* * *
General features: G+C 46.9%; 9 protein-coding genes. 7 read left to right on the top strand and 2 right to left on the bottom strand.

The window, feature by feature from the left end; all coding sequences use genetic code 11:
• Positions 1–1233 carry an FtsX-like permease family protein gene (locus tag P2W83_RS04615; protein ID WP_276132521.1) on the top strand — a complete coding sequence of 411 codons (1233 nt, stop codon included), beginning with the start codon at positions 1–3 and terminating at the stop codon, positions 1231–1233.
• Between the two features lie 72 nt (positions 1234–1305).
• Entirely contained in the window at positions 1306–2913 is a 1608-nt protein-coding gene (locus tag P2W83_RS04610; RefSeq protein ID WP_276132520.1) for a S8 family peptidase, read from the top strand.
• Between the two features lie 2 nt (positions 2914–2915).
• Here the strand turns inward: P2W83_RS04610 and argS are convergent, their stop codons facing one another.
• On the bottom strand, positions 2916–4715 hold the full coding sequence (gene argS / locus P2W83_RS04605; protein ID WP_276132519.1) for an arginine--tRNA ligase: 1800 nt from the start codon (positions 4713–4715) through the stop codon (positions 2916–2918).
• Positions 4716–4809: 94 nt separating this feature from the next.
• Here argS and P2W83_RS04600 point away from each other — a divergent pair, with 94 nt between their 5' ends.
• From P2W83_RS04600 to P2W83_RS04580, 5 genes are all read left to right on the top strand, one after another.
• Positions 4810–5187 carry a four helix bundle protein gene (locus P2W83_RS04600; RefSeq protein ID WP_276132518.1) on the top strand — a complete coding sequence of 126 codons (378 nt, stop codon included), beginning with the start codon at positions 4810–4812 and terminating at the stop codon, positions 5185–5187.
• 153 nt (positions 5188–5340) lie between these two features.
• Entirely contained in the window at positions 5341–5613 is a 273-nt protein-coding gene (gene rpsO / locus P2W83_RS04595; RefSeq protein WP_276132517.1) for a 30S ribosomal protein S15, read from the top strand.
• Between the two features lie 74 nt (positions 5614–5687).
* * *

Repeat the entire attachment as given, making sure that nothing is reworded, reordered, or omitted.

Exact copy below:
General features: G+C 46.9%; 9 protein-coding genes. 7 read left to right on the top strand and 2 right to left on the bottom strand.

The window, feature by feature from the left end; all coding sequences use genetic code 11:
• Positions 1–1233 carry an FtsX-like permease family protein gene (locus tag P2W83_RS04615; protein ID WP_276132521.1) on the top strand — a complete coding sequence of 411 codons (1233 nt, stop codon included), beginning with the start codon at positions 1–3 and terminating at the stop codon, positions 1231–1233.
• Between the two features lie 72 nt (positions 1234–1305).
• Entirely contained in the window at positions 1306–2913 is a 1608-nt protein-coding gene (locus tag P2W83_RS04610; RefSeq protein ID WP_276132520.1) for a S8 family peptidase, read from the top strand.
• Between the two features lie 2 nt (positions 2914–2915).
• Here the strand turns inward: P2W83_RS04610 and argS are convergent, their stop codons facing one another.
• On the bottom strand, positions 2916–4715 hold the full coding sequence (gene argS / locus P2W83_RS04605; protein ID WP_276132519.1) for an arginine--tRNA ligase: 1800 nt from the start codon (positions 4713–4715) through the stop codon (positions 2916–2918).
• Positions 4716–4809: 94 nt separating this feature from the next.
• Here argS and P2W83_RS04600 point away from each other — a divergent pair, with 94 nt between their 5' ends.
• From P2W83_RS04600 to P2W83_RS04580, 5 genes are all read left to right on the top strand, one after another.
• Positions 4810–5187 carry a four helix bundle protein gene (locus P2W83_RS04600; RefSeq protein ID WP_276132518.1) on the top strand — a complete coding sequence of 126 codons (378 nt, stop codon included), beginning with the start codon at positions 4810–4812 and terminating at the stop codon, positions 5185–5187.
• 153 nt (positions 5188–5340) lie between these two features.
• Entirely contained in the window at positions 5341–5613 is a 273-nt protein-coding gene (gene rpsO / locus P2W83_RS04595; RefSeq protein WP_276132517.1) for a 30S ribosomal protein S15, read from the top strand.
• Between the two features lie 74 nt (positions 5614–5687).